Our second guest is Seth C. Bruggeman, Associate Professor of History at Temple University. He is former director of the Center for Public History and currently serves as National Park Service Special Projects Coordinator for Temple’s University College. A graduate of the College of William & Mary’s PhD program in American Studies, Bruggeman studies the role of memory in public life, and particularly how Americans have used objects—in museums, historic, sites, and other commemorative spaces—to exert control over how we understand the past. His books include an edited volume, Born in the USA: Birth and Commemoration in American Public Memory (University of Massachusetts Press, 2012), and Here, George Washington Was Born: Memory, Material Culture, and the Public History of a National Monument (University of Georgia Press, 2008).
Extreme though it may sound, I consider myself to be in the business of training culture warriors. It’s a notion that, for me, dates back to the summer of 1995 when I interned at the Library of Congress’s Archive of Folk Culture where, in many ways, my identify as a historian began to form. It was there, for instance, that I learned to do oral history, in part by listening to and processing recordings made by some of the nation’s most renowned folklorists. But at the same time that I was getting excited about oral history and the progressive commitments of the Archive and its staff, I was also strolling past the Smithsonian’s Air and Space museum each day, where protestors flocked that summer around the new Enola Gay exhibit. And sometimes the other interns and I would spend lunch breaks watching congressional debate, which had become fevered amid the partisan rancor that would shut down the government just months later. I began to realize then that what I valued most about the Archive and, really, about history and the humanities, was far more vulnerable to the whims of politicians and private interests than I had ever imagined.
Now, amid ongoing assaults against public and higher education, and with the collapse of public funding for cultural nonprofits and even for the National Park Service, I’ve made it a goal to prepare students to be advocates, not just for their own work, but for the ideas and institutions that give that work meaning.
During high school I worked in an auto body shop and really enjoyed it, so much so that it wasn’t clear to me then that going to college was the right choice. In hindsight, of course, it was, but that job and several other stints over the years as a laborer and tradesperson have kept me honest about what I value and how I want to spend my time. I know, for instance, that I can’t be content spending the entirety of my days at a desk or behind a computer. And I get really restless when my daily orbit doesn’t extend beyond academia. So, even though I can’t always control my work life, having some self-knowledge goes a long way toward finding a workable balance.
What project(s) are you currently working on?
I get bored easily, so I try to keep a handful of long and short-term projects in motion concurrently. Right now, for instance, my long-term projects include a book about the history of American maritime museums, and an administrative history of the Boston National Historical Park commissioned by the Organization of American Historians / National Park Service collaborative.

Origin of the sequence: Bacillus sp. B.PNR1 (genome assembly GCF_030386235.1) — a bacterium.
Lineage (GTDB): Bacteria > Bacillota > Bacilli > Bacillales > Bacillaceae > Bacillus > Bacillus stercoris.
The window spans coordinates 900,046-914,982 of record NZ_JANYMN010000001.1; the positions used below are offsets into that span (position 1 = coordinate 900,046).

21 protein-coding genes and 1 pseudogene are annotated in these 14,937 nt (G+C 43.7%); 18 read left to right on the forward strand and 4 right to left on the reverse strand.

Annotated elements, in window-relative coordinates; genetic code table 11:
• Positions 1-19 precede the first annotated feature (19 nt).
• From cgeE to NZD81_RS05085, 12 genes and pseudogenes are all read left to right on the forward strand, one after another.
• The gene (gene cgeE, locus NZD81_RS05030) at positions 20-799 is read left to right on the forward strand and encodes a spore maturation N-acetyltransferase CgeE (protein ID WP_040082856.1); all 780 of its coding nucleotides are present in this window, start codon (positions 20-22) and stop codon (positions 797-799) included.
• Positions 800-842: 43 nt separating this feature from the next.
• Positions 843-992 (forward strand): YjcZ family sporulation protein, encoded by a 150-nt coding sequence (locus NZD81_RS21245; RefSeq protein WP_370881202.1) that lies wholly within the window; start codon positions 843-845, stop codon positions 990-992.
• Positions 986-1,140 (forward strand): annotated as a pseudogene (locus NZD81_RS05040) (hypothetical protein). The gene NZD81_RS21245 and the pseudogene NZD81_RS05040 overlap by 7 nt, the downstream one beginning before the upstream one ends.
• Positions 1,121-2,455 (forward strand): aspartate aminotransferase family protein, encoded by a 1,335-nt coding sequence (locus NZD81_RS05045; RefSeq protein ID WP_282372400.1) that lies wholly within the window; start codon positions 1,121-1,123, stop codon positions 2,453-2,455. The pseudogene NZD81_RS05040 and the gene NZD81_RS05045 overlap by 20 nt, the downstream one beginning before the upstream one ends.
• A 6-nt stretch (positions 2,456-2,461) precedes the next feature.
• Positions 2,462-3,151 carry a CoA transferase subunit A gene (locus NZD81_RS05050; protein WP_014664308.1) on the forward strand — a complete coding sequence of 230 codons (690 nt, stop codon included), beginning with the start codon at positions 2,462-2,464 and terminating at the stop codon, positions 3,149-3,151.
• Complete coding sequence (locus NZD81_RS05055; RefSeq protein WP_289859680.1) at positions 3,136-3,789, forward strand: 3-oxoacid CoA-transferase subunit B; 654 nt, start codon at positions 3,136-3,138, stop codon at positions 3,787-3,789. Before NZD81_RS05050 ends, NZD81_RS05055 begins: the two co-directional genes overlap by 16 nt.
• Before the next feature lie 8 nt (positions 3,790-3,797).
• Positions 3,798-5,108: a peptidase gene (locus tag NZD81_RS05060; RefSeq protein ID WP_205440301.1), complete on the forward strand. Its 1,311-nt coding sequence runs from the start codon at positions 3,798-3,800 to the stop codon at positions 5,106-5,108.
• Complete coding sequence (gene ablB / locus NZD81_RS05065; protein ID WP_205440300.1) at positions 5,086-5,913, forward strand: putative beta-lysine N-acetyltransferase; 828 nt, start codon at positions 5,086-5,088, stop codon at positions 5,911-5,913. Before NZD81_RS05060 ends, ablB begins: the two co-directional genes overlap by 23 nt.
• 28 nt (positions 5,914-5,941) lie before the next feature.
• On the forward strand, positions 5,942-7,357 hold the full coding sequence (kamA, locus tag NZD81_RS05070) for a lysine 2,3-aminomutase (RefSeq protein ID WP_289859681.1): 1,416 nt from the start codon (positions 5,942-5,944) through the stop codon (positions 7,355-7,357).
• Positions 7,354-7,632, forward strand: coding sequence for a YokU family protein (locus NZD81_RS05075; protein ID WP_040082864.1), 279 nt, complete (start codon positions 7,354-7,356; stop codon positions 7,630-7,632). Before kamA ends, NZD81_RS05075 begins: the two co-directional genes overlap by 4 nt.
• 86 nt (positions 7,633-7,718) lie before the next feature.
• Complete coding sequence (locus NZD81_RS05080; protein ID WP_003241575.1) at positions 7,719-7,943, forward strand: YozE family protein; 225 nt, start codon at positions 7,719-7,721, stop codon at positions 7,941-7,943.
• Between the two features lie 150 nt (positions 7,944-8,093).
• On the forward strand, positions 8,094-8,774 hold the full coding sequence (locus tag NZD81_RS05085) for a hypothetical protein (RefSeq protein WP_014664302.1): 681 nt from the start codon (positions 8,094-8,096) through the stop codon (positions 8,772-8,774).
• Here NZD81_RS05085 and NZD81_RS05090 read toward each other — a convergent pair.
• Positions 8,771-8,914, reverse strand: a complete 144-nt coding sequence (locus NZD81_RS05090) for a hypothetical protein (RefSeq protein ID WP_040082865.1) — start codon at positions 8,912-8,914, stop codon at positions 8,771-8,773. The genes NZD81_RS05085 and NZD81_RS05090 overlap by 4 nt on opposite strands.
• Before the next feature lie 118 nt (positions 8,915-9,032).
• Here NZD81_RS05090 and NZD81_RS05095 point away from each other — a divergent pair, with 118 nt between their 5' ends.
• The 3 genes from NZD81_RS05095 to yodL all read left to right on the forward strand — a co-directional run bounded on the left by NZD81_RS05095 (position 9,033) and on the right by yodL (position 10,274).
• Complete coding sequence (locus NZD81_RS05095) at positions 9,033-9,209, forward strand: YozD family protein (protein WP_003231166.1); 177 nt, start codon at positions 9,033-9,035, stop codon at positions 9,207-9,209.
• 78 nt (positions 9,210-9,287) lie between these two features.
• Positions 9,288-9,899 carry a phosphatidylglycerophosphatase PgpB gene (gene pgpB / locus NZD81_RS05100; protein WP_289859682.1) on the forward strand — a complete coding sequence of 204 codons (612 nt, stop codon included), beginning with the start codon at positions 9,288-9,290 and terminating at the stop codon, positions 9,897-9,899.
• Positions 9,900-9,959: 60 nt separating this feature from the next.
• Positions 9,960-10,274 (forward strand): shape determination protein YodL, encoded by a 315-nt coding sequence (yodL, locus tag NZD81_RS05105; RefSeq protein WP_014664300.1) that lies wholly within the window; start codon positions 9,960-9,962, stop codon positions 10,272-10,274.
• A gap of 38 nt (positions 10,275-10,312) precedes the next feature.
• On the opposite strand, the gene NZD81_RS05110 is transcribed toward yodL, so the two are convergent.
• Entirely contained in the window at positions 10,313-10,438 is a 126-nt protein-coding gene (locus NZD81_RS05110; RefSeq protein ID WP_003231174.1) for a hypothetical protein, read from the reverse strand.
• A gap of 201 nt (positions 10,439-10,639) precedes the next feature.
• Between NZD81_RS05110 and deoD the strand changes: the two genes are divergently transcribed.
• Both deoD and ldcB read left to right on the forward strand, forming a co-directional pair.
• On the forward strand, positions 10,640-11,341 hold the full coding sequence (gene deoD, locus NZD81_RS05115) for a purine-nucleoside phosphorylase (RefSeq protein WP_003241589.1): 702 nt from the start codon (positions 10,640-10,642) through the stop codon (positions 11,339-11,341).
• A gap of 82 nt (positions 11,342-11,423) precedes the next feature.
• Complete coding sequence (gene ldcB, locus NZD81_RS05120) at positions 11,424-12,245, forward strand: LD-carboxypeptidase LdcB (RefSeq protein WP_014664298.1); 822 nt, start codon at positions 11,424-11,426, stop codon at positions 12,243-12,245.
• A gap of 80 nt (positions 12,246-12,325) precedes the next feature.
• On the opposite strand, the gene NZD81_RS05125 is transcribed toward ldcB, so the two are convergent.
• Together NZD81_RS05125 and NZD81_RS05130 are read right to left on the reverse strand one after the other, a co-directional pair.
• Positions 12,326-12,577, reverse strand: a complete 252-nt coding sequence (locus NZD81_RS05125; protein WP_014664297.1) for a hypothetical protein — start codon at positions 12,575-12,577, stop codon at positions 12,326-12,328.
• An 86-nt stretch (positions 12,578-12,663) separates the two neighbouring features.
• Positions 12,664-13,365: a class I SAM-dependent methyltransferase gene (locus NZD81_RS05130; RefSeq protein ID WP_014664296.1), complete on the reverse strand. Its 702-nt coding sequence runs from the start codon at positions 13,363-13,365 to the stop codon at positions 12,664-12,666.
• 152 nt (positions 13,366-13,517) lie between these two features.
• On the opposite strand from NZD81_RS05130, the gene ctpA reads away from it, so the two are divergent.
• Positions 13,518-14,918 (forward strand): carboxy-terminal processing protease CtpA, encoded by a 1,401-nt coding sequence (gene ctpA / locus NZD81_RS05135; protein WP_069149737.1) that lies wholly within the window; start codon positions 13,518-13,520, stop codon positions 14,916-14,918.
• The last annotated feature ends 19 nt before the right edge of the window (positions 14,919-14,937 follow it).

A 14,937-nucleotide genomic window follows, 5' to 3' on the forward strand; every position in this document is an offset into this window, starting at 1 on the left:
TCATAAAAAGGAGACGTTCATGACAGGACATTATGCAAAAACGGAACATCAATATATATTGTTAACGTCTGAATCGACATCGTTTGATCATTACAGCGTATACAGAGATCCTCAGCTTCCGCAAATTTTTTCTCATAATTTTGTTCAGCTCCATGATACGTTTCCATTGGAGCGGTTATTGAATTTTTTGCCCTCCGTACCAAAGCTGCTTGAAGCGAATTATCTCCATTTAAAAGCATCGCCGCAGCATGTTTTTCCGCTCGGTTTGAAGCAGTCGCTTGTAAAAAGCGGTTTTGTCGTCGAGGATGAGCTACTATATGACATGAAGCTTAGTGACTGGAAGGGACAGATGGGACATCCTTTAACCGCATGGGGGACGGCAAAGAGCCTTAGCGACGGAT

Shorter-term projects include a guide to commemoration that I am editing for the American Association of State and Local History, and a grant proposal that aims to make non-traditional learning environments—e.g. machine shops, art studios, performance spaces—a regular part of humanities training at Temple. The project that I’m most excited about right now involves developing a degree program for our students that would lead to guaranteed job placements in the National Park Service. We do this now for law enforcement careers—a program called ProRanger—but my charge is to devise a parallel track for careers in heritage interpretation.
Why do you believe that the humanities are important to everyone, and not just people in academia?
This question always makes me think of Mihaly Csikszenthmihalyi’s wonderful essay, “Why We Need Things,” which posits that humans constantly gather stuff so as to create order within our otherwise disorganized and drifting minds. We need things, because without some kind of external order, we lose ourselves. I think that’s true, but I’d also suggest that the humanities strengthen our ability to organize our own minds apart from the constant noise Csikszenthmihalyi equates with consumer culture.
Delving into the humanities shows us how to find beauty in surprising places, to see patterns across place and time, to be calm amid confusion. The humanities make us self-reliant, but also help us learn to share ourselves with others. They give us the confidence to confront a world wherein order of any kind is fleeting.
A lot of folks are surprised to discover that, despite my commitments to doing public history, I am terribly uncomfortable with being a historian in public. I despise public speaking, and although I do really love teaching, I rarely enjoy being in front of a crowd or in any other way being in the spotlight. I do, however, enjoy learning from people in the places where they live and work. This likely explains why so much of my public historical work has involved oral and/or institutional history. My students, on the other hand, are wonderfully confident public actors, and it gives me great joy to be among their audiences.
Thanks, Seth, for taking the time to share your insights about the humanities as well as what you're currently working on.
Check back next month for more Coffee & Questions. In case you missed Mary Rizzo's interview, click here.
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